What is a UTI?
A urinary tract infection also known as a UTI is a general term which refers to an infectious process which involves any part of the urinary tract, and can cause local inflammation and pain over the affected area. When the urinary tract infection involves the kidney, it is called pyelonephritis. When the UTI involves the bladder, it is termed cystitis.
What are the symptoms of a UTI?
A urinary tract infection causes pain over the region which it is located. Pyelonephritis usually causes pain over the flank, on the side of the affected kidney. Pyelonephritis also causes fever spikes, which may continue for several days, even after the start of antibiotics. Pyelonephritis is a serious infection, and in very rare cases may even cause death if not treated appropriately. This serious infection may cause serious kidney damage, and patients with frequent episodes of pyelonephritis, may develop renal failure.
A UTI involving the bladder, also known as cystitis, generally presents as a pain over the pubic and Suprapubic region (the area just above the pubic bone). It is less likely to cause fevers (as compared to pyelonephritis). Some patients report dysuria (burning with urination), and a constant feeling of urgency (need to urinate) even when the bladder is empty. This is a result of the inflammation and irritation caused by the infection.
What are causes of a UTI?
Urinary tract infections affect women more than men, partly due to the shorter length of the urethra in women, and have several causes. Most are due to bacterial infections, although some may be due to fungal infections. In the neonatal age group, it has been reported that uncircumcised boys have a higher proportion of urinary tract infection than circumcised boys. While young girls may get a couple of infections until adulthood, and not require further workup, urinary tract infection in young boys should always be taken seriously. Causes may be vesicoureteral reflux (back flow of urine from the bladder to the kidney) or ureteropelvic junction obstruction (a tightening of the connection between the kidney and the ureter).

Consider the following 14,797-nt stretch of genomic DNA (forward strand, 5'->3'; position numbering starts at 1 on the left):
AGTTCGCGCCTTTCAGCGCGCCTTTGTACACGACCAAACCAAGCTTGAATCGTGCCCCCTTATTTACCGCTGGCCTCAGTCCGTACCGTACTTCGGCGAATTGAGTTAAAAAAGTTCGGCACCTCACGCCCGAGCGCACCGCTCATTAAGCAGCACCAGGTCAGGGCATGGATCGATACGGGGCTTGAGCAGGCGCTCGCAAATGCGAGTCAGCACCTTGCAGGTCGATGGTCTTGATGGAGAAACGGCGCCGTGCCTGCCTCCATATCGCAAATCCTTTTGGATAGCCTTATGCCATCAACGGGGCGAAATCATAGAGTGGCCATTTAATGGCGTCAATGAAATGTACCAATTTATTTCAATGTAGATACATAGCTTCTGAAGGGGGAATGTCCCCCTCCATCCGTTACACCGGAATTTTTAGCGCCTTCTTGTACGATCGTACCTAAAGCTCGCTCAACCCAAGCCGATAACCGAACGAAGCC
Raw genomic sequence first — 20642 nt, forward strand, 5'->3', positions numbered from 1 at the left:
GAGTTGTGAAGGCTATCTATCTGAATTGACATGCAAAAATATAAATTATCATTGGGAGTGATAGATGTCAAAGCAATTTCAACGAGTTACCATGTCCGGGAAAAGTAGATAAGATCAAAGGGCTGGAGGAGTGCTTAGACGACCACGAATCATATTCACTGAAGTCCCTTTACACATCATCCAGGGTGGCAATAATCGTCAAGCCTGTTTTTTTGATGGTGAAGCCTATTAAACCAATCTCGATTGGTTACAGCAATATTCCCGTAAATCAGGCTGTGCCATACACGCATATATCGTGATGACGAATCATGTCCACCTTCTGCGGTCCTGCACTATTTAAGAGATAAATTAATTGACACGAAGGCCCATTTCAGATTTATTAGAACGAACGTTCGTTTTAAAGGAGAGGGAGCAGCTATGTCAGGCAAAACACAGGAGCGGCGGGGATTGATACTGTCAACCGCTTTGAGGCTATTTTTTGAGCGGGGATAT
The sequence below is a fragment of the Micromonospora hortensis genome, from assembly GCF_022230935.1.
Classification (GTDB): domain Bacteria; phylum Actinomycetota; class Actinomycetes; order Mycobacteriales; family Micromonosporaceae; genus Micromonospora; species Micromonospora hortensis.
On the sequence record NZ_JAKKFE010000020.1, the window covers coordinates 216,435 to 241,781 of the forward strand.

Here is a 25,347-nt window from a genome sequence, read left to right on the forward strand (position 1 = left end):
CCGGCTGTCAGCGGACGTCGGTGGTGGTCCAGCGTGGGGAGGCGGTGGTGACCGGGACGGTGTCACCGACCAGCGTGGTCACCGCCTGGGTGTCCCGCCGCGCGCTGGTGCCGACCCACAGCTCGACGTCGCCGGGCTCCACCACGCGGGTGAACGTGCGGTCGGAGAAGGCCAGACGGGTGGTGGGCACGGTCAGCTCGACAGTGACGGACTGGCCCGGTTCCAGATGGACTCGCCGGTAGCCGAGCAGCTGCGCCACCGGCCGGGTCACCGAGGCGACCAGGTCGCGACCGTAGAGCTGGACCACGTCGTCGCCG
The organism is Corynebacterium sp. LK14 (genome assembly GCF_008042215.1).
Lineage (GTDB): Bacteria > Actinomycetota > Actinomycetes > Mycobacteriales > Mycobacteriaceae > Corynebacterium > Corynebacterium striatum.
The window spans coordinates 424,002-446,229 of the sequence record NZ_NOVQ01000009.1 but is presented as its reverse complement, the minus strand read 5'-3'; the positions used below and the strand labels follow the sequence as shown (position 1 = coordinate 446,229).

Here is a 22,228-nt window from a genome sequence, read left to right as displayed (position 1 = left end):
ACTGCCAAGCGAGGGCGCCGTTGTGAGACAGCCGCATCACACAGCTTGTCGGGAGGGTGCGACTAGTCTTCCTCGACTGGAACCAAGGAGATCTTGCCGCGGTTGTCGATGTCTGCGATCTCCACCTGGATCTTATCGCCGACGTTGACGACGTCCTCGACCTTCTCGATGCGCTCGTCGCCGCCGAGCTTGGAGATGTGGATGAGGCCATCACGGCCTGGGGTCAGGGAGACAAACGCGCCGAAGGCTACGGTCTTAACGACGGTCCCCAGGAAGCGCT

In women, sexual activity may cause a UTI. A urinary tract infection during pregnancy is a serious problem, as it may cause premature contractions, and even loss of pregnancy. Inability to fully empty the bladder is another cause of urinary tract infections, which generally affects men, as they get older, due to an enlarged prostate. Please click here to read about BPH. Occasionally, kidney stones may also cause an infection if the stone is obstructing the flow of urine.
How is a UTI diagnosed and treated?
Diagnosis of a urinary tract infection is generally done with a urinalysis and urine culture. Treatment is predicated on drinking plenty of fluids, and the use of appropriate antibiotics. At times, there is an underlying cause for the infection, such as a urinary stone with obstruction, ureteropelvic junction obstruction, vesicoureteral reflux, or urinary retention. With consideration of all issues involved, the treatment of these underlying conditions may prevent further infections. These issues should be discussed with your urologist.